The video player is similar to that provided by other online course providers. You can turn on subtitles, read transcripts, and opt to play content at a faster speed. You can also download video content to watch offline. Finally, there’s edX app so you can study on the go on both iOS and Android.
Is edX Any Good?
edX is definitely good if you choose the right course and dedicate the recommended amount of time to it.
Having taken several courses on edX, on subjects ranging from cybersecurity to psychology, I can say that I’ve largely enjoyed my time spend on the platform, and certainly learned a lot. That said, the quality of courses does vary a little.
Unsurprisingly, the general rule is that the more high-profile the university producing the course, the better the production values and the overall course content. This has a considerable impact on how much you feel you’ve really got from the course at the end
For example, I took a “Science of Happiness” course from Berkeley way back in 2014, yet I still clearly remember some of the course content and the lessons I learned. (I really recommend this course if you’re into wellbeing and psychology). Meanwhile, the Criminal Justice course I took a year later taught me little beyond the fact that criminal justice isn’t nearly as exciting or interesting as I thought it would be! (If that had been the only course I’d taken before writing an edX review, I may have been less positive!)
I think two key tips come out of this:
- Ensure you study something you’re truly interested in – because it makes all the difference.
- Ideally, pick from the courses offered by the well-known companies and institutions – as they’re generally the better ones.
Other edX Reviews
Other edX reviews out there are largely positive, with Trustpilot giving an average four star rating at the time of writing. This is an interesting contrast to Coursera, where the reviews are considerably more mixed.
All in all, edX is a platform that people seem to like, and I must admit I have more positive memories of my edX courses than of those I’ve taken on other platforms. I think their pricing transparency helps too, because this is somewhat lacking on some other platforms.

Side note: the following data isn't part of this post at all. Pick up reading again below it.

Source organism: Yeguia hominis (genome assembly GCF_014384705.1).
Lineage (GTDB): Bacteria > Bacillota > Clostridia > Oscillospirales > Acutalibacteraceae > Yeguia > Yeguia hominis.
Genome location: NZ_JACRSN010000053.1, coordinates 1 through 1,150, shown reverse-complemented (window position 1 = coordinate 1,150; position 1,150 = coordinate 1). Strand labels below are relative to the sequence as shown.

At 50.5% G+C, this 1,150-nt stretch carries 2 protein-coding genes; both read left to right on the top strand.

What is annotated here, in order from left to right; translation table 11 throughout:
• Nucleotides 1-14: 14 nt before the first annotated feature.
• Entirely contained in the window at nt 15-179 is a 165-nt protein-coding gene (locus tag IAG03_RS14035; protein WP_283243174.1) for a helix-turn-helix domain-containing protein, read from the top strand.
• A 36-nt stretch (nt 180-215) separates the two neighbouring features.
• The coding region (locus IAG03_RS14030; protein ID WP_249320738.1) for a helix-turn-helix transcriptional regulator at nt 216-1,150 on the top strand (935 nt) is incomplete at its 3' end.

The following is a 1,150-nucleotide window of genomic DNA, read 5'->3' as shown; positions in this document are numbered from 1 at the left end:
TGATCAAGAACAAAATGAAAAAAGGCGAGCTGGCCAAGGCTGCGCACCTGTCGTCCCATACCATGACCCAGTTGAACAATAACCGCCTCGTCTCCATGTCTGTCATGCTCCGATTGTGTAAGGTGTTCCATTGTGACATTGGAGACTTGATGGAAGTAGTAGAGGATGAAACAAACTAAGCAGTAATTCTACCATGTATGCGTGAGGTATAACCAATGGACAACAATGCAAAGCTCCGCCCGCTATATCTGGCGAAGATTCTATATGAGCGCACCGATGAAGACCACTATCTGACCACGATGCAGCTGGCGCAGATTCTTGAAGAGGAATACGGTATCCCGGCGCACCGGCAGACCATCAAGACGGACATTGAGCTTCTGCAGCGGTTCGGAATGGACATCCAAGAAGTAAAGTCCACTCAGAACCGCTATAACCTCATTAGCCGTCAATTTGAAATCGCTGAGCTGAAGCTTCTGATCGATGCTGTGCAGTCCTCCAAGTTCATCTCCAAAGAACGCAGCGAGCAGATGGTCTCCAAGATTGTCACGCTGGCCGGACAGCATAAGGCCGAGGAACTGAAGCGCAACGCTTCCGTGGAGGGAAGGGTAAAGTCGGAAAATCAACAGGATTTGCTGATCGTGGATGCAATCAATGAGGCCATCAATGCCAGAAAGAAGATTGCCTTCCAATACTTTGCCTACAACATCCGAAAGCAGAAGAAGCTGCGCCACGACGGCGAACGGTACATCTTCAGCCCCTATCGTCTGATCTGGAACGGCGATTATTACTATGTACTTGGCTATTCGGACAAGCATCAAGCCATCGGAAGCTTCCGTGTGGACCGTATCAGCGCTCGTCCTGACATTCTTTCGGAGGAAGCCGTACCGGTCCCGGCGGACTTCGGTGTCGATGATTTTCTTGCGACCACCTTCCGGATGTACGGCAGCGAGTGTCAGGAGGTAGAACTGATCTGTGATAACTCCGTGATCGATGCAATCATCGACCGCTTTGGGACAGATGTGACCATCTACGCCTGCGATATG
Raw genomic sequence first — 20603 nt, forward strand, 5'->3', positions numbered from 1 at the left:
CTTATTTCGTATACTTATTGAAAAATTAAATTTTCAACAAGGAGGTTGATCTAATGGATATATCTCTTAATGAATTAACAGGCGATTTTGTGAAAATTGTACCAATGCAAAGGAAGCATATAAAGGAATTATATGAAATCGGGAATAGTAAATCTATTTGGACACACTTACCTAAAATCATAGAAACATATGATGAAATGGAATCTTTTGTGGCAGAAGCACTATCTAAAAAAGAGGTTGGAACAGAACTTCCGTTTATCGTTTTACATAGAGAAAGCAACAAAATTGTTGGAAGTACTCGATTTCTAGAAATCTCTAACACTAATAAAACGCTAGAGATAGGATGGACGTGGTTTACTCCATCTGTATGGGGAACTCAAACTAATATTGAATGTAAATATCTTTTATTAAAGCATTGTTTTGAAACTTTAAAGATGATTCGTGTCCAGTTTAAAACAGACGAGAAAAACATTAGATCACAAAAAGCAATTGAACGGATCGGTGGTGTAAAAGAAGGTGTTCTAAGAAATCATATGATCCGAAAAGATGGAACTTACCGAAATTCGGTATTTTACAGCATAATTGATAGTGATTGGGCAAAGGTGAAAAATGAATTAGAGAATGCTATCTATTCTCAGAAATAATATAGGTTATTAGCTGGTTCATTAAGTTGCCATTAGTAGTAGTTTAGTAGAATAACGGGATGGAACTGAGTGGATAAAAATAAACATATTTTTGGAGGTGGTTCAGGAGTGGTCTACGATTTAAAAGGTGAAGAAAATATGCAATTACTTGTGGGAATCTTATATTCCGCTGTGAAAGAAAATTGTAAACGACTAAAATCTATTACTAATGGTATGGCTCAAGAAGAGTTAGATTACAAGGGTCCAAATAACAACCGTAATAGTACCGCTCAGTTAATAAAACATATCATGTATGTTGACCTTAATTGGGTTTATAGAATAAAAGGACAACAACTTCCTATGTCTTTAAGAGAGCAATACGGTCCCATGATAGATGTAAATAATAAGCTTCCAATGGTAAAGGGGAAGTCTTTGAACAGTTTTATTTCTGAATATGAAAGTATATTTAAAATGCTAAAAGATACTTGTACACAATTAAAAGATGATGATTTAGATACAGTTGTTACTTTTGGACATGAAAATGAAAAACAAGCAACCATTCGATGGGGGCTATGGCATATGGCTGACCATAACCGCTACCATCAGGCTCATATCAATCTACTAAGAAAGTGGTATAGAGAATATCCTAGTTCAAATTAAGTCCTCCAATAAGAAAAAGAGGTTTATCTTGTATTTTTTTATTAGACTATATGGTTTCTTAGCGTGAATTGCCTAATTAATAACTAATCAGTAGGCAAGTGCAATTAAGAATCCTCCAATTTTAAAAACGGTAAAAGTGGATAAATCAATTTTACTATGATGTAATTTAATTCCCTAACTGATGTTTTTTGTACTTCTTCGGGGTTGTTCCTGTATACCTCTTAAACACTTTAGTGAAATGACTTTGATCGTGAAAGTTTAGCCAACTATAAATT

With the weight and experience of Harvard University behind it edX should be good, and it is.
It’s fair to say that this is a platform for more serious learning. To be frank, if you’d rather graze around different subjects, you’re probably better off doing some casual study on something like Linkedin Learning (free trial here).
However, if you know what it is you want to learn, and are willing to commit properly to it, edX is well worth your time. Certificates from the likes of Wharton and MIT do look good, especially if you complete one of the multi-course programs, and some of the options could even move you towards a Master’s degree.
Best of all, there’s a HUGE amount of content here that you can try out for free, so you can get a really good feel for a course before you decide to spend any money.
Pros and Cons of edX
Let’s end this edX review with the main pros and cons. Keep reading below for some interesting alternatives.
- Links with prestigious colleges.
- A huge range of courses.
- Certification tracks from IBM, Microsoft and others.
- (Largely) high quality training materials.
- Transparent pricing.
- Free course audit options.
- App for learning on the go.
- Interface can feel overwhelming.
- Some courses less engaging that others.
Comparisons with Other Training Sites
edX vs. Coursera
edX and Coursera are VERY similar training sites. There’s even some cross-over between some of the universities involved in the courses. However, edX’s highlights are Berkeley and MIT, while Coursera’s are Yale and Stanford.
Really, it’s worth looking on both sites, because I’d suggest choosing based on the course and not the provider. For what it’s worth, edX wins out over Coursera for a more transparent pricing policy and better user reviews. However, Coursera does have the edge when it comes to the overall training experience, as everything’s just that little easier to understand.
edX vs. Udemy
edX and Udemy are very different sites, however most will probably appear on your radar if you’re looking for online training.
While edX courses are put together by companies and educational institutions, Udemy courses can be created by anyone. This results in a considerable variation in quality. On the other hand, it does mean you can find courses on a far wider range of topics. Udemy is particularly strong on things like software and internet marketing – if you choose the right course. On the downside, Udemy courses aren’t accredited and won’t do much for your CV.
Skillshare is an interesting training platform, but it doesn’t really compare with edX. I’ve previously described Skillshare as a “Netflix of learning,” and it’s certainly great for dipping in and out of subjects.
Skillshare is a very slick platform, and it’s a pleasure to use. However, there are no accreditations, and the company’s support leaves something to be desired. All that said, it may be a better fit for you if you’re more interested in browsing vocational training than concentrating on something specific.
edX vs. Linkedin Learning
Compared to edX, Linkedin Learning is more a place for casual vocational training than somewhere to grab certificates mentioning impressive colleges. However, we are hearing more and more about LinkedIn Learning these days, especially since the company acquired Lynda, and all of that platform’s courses.
Linkedin Learning has also mixed things up a bit lately, by starting to offer individual “a la carte” courses, as well as an unlimited subscription. There’s also a month of free trial for the curious.
- To learn more about cheap (and even free) training options, check out this article.
- Want to learn about social media? This Pinterest course is worth a good look.
- If affiliate marketing is what you would like to learn about, this could be of interest.
A really good choice for serious learners.
- Ease of Use